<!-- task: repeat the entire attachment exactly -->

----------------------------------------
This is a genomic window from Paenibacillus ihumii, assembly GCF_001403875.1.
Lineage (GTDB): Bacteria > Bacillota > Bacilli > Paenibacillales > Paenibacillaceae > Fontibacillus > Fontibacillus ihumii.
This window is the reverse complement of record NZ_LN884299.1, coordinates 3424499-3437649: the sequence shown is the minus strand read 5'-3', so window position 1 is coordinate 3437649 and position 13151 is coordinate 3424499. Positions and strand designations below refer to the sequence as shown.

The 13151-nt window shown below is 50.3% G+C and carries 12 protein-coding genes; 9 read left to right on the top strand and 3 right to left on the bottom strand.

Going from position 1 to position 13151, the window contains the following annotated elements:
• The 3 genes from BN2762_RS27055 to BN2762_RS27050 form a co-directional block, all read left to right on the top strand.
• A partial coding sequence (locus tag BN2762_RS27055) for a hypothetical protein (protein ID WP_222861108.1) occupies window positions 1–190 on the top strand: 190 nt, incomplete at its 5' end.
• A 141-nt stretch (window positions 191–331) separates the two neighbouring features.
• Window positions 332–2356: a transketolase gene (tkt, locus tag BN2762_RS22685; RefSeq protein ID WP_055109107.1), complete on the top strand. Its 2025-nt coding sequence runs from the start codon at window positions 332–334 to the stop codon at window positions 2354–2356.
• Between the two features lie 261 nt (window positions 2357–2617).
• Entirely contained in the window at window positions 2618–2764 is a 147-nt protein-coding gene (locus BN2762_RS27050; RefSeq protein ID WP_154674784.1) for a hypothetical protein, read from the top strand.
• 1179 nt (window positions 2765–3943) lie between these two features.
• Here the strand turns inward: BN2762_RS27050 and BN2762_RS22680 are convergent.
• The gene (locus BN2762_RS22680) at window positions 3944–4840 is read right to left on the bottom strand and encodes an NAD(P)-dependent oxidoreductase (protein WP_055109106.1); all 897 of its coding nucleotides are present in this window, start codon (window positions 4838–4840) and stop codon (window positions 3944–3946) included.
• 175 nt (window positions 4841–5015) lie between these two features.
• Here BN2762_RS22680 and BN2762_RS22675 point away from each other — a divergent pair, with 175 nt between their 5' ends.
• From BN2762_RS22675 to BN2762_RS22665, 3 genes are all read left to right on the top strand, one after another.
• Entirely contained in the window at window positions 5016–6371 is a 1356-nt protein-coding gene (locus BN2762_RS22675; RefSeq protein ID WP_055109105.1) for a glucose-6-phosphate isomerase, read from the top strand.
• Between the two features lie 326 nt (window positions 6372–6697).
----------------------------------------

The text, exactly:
This is a genomic window from Paenibacillus ihumii, assembly GCF_001403875.1.
Lineage (GTDB): Bacteria > Bacillota > Bacilli > Paenibacillales > Paenibacillaceae > Fontibacillus > Fontibacillus ihumii.
This window is the reverse complement of record NZ_LN884299.1, coordinates 3424499-3437649: the sequence shown is the minus strand read 5'-3', so window position 1 is coordinate 3437649 and position 13151 is coordinate 3424499. Positions and strand designations below refer to the sequence as shown.

The 13151-nt window shown below is 50.3% G+C and carries 12 protein-coding genes; 9 read left to right on the top strand and 3 right to left on the bottom strand.

Going from position 1 to position 13151, the window contains the following annotated elements:
• The 3 genes from BN2762_RS27055 to BN2762_RS27050 form a co-directional block, all read left to right on the top strand.
• A partial coding sequence (locus tag BN2762_RS27055) for a hypothetical protein (protein ID WP_222861108.1) occupies window positions 1–190 on the top strand: 190 nt, incomplete at its 5' end.
• A 141-nt stretch (window positions 191–331) separates the two neighbouring features.
• Window positions 332–2356: a transketolase gene (tkt, locus tag BN2762_RS22685; RefSeq protein ID WP_055109107.1), complete on the top strand. Its 2025-nt coding sequence runs from the start codon at window positions 332–334 to the stop codon at window positions 2354–2356.
• Between the two features lie 261 nt (window positions 2357–2617).
• Entirely contained in the window at window positions 2618–2764 is a 147-nt protein-coding gene (locus BN2762_RS27050; RefSeq protein ID WP_154674784.1) for a hypothetical protein, read from the top strand.
• 1179 nt (window positions 2765–3943) lie between these two features.
• Here the strand turns inward: BN2762_RS27050 and BN2762_RS22680 are convergent.
• The gene (locus BN2762_RS22680) at window positions 3944–4840 is read right to left on the bottom strand and encodes an NAD(P)-dependent oxidoreductase (protein WP_055109106.1); all 897 of its coding nucleotides are present in this window, start codon (window positions 4838–4840) and stop codon (window positions 3944–3946) included.
• 175 nt (window positions 4841–5015) lie between these two features.
• Here BN2762_RS22680 and BN2762_RS22675 point away from each other — a divergent pair, with 175 nt between their 5' ends.
• From BN2762_RS22675 to BN2762_RS22665, 3 genes are all read left to right on the top strand, one after another.
• Entirely contained in the window at window positions 5016–6371 is a 1356-nt protein-coding gene (locus BN2762_RS22675; RefSeq protein ID WP_055109105.1) for a glucose-6-phosphate isomerase, read from the top strand.
• Between the two features lie 326 nt (window positions 6372–6697).